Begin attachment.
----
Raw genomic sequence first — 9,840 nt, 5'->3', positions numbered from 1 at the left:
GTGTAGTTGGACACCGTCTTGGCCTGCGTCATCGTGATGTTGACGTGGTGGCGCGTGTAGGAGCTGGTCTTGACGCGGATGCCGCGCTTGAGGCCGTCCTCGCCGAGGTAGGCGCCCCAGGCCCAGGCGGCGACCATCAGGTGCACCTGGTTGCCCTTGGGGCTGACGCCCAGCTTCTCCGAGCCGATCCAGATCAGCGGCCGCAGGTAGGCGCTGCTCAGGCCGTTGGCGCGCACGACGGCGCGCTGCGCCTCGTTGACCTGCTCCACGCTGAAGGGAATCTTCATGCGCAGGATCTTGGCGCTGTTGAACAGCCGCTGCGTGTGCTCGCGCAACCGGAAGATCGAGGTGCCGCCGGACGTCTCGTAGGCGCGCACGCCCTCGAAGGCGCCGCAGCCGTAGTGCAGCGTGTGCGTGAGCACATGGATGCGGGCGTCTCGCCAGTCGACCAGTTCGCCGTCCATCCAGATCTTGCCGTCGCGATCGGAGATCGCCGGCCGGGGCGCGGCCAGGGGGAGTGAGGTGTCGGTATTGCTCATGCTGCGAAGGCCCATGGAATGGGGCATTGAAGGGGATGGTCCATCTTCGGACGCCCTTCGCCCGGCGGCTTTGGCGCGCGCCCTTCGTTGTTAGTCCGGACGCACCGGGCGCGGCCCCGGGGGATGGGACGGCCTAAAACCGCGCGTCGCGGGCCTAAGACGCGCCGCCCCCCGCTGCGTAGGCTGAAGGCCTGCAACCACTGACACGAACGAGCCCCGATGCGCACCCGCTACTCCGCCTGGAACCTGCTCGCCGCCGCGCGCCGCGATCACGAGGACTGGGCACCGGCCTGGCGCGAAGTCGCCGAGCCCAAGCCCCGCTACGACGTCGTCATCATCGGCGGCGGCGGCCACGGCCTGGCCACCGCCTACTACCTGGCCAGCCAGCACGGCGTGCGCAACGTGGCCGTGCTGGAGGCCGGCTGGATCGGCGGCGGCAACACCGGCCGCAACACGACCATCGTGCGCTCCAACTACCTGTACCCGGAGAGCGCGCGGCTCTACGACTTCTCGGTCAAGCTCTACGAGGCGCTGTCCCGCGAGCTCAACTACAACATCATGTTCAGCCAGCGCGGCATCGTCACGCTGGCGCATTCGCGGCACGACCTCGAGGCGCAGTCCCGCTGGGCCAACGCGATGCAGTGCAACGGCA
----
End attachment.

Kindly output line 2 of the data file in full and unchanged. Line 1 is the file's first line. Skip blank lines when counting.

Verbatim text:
GTGTAGTTGGACACCGTCTTGGCCTGCGTCATCGTGATGTTGACGTGGTGGCGCGTGTAGGAGCTGGTCTTGACGCGGATGCCGCGCTTGAGGCCGTCCTCGCCGAGGTAGGCGCCCCAGGCCCAGGCGGCGACCATCAGGTGCACCTGGTTGCCCTTGGGGCTGACGCCCAGCTTCTCCGAGCCGATCCAGATCAGCGGCCGCAGGTAGGCGCTGCTCAGGCCGTTGGCGCGCACGACGGCGCGCTGCGCCTCGTTGACCTGCTCCACGCTGAAGGGAATCTTCATGCGCAGGATCTTGGCGCTGTTGAACAGCCGCTGCGTGTGCTCGCGCAACCGGAAGATCGAGGTGCCGCCGGACGTCTCGTAGGCGCGCACGCCCTCGAAGGCGCCGCAGCCGTAGTGCAGCGTGTGCGTGAGCACATGGATGCGGGCGTCTCGCCAGTCGACCAGTTCGCCGTCCATCCAGATCTTGCCGTCGCGATCGGAGATCGCCGGCCGGGGCGCGGCCAGGGGGAGTGAGGTGTCGGTATTGCTCATGCTGCGAAGGCCCATGGAATGGGGCATTGAAGGGGATGGTCCATCTTCGGACGCCCTTCGCCCGGCGGCTTTGGCGCGCGCCCTTCGTTGTTAGTCCGGACGCACCGGGCGCGGCCCCGGGGGATGGGACGGCCTAAAACCGCGCGTCGCGGGCCTAAGACGCGCCGCCCCCCGCTGCGTAGGCTGAAGGCCTGCAACCACTGACACGAACGAGCCCCGATGCGCACCCGCTACTCCGCCTGGAACCTGCTCGCCGCCGCGCGCCGCGATCACGAGGACTGGGCACCGGCCTGGCGCGAAGTCGCCGAGCCCAAGCCCCGCTACGACGTCGTCATCATCGGCGGCGGCGGCCACGGCCTGGCCACCGCCTACTACCTGGCCAGCCAGCACGGCGTGCGCAACGTGGCCGTGCTGGAGGCCGGCTGGATCGGCGGCGGCAACACCGGCCGCAACACGACCATCGTGCGCTCCAACTACCTGTACCCGGAGAGCGCGCGGCTCTACGACTTCTCGGTCAAGCTCTACGAGGCGCTGTCCCGCGAGCTCAACTACAACATCATGTTCAGCCAGCGCGGCATCGTCACGCTGGCGCATTCGCGGCACGACCTCGAGGCGCAGTCCCGCTGGGCCAACGCGATGCAGTGCAACGGCA